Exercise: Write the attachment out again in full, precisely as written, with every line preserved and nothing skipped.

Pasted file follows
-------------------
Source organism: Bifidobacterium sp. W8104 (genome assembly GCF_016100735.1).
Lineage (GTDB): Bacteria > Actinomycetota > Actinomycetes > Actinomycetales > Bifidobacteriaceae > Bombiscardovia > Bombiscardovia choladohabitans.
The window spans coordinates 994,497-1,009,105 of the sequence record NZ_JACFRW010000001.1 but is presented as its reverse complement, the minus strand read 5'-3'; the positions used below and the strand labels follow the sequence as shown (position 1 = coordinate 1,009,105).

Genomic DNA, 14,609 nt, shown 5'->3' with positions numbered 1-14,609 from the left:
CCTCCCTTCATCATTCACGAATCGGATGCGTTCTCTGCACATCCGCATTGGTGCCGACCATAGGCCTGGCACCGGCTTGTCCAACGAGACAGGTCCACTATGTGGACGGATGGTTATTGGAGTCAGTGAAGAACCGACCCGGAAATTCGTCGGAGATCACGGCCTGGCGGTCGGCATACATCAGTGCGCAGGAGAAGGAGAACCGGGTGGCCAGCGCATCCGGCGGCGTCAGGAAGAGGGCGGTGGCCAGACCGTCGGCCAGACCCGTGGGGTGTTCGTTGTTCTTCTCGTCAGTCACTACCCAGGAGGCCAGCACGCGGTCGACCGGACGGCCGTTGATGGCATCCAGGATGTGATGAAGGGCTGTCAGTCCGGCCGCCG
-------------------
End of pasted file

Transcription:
Source organism: Bifidobacterium sp. W8104 (genome assembly GCF_016100735.1).
Lineage (GTDB): Bacteria > Actinomycetota > Actinomycetes > Actinomycetales > Bifidobacteriaceae > Bombiscardovia > Bombiscardovia choladohabitans.
The window spans coordinates 994,497-1,009,105 of the sequence record NZ_JACFRW010000001.1 but is presented as its reverse complement, the minus strand read 5'-3'; the positions used below and the strand labels follow the sequence as shown (position 1 = coordinate 1,009,105).

Genomic DNA, 14,609 nt, shown 5'->3' with positions numbered 1-14,609 from the left:
CCTCCCTTCATCATTCACGAATCGGATGCGTTCTCTGCACATCCGCATTGGTGCCGACCATAGGCCTGGCACCGGCTTGTCCAACGAGACAGGTCCACTATGTGGACGGATGGTTATTGGAGTCAGTGAAGAACCGACCCGGAAATTCGTCGGAGATCACGGCCTGGCGGTCGGCATACATCAGTGCGCAGGAGAAGGAGAACCGGGTGGCCAGCGCATCCGGCGGCGTCAGGAAGAGGGCGGTGGCCAGACCGTCGGCCAGACCCGTGGGGTGTTCGTTGTTCTTCTCGTCAGTCACTACCCAGGAGGCCAGCACGCGGTCGACCGGACGGCCGTTGATGGCATCCAGGATGTGATGAAGGGCTGTCAGTCCGGCCGCCG